How Paint Was Made in 1772
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How Paint Was Made in 1772

How red ochre paint was made in 1772 that was originally used to paint my old house. The pigment used was fired clay mixed with milk and oxblood.

When my old house was first built (like most houses in 1772) it wasn’t painted with traditional paint as we know it today. Shortly after its construction, it was covered with a type of paint called “Red Ochre.” This type of paint was made from clay containing iron oxide which imparted the red coloration. Whether it was naturally red or fired to obtain the red coloration is a question. Although there are no records available as to its origin historically they had a brickyard just up the street capable of performing this task. How we know that the house was originally painted with red ochre is because there is a small patch of this paint behind an addition containing the kitchen that was built after the main house displaying red ochre paint.

This kind of paint was made by first digging some clay out of the ground. Obviously if there was a brickyard just up the street there had to be a supply of clay. The clay was put into a large wooden tub where it was stirred with a wooden paddle until it was all dissolved into the water. After it was dissolved it was left to stand for a few minutes to allow the sand grains to settle out then the remainder was decanted into another tub where it was allowed to further settle out leaving most of the clay at the bottom of the tub in a mass. This clay was removed from the tub after pouring the water off. At this point the clay was used to make “yellow ochre.” This was the result of using the clay to make paint without firing.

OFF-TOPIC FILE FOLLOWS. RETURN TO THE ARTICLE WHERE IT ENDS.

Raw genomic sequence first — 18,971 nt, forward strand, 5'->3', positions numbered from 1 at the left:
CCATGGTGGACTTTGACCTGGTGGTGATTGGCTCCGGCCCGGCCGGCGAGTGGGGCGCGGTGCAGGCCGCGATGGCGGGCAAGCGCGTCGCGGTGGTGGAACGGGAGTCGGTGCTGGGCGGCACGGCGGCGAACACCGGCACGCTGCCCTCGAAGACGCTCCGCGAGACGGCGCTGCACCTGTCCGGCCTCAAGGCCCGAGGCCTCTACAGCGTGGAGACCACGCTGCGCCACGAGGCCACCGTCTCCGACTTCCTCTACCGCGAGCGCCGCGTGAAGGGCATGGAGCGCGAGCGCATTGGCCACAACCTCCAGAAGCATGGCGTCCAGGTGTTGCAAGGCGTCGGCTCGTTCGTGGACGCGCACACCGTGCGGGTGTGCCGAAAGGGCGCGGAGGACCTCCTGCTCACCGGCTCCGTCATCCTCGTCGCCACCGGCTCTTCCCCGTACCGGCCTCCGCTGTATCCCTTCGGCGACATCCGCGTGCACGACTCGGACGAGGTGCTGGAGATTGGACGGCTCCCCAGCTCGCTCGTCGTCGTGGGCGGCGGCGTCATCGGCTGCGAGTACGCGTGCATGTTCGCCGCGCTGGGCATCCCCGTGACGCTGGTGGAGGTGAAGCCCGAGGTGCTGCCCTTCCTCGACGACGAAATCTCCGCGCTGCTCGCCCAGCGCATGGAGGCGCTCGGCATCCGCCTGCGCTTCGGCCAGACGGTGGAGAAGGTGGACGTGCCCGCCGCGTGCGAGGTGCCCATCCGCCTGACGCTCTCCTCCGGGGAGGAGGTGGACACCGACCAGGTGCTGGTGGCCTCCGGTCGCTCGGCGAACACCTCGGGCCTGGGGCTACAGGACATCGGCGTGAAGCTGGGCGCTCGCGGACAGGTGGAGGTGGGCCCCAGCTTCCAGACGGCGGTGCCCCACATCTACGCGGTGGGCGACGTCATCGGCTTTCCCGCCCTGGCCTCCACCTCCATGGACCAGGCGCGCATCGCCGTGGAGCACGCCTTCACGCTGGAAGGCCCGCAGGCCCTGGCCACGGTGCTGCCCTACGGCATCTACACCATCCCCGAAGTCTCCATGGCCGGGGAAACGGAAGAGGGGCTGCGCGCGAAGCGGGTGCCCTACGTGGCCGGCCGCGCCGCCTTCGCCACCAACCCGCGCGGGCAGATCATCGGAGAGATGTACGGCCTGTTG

The best evidence that they used red ochre instead of yellow is the remains of red ochre on the small part of the siding exposed inside the addition. The clay used in red ochre is fired clay that is burned at just a high enough temperature to drive off some of the water and to turn the clay red. The fired clay was then ground in a mortar and pestle. This was usually a job reserved for children since in those days they had no child labor laws. After the clay was ground it was then mixed with some sort of fluid like oil or most probably in the case of my old house a mixture of milk and blood to which was added the pulverized clay that formed the paint. The resulting paint was then applied to the house. Because the human race is inherently lazy the paint was probably made in small lots on an as needed basis.

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Comments (6)
Ranked #41 in History

Very interesting history of paint manufacturing during this period, John.

I find this a great trivia..

Ranked #94 in History

Very interesting topic, John. Considering the religio-spiritual history of red ochre. I wonder if those who used it believed they were "protecting" their houses?

Ranked #1 in History

Very interesting discussion.

Really very informative article

Nice share and very interesting facts on how paint was made. Good job! Voted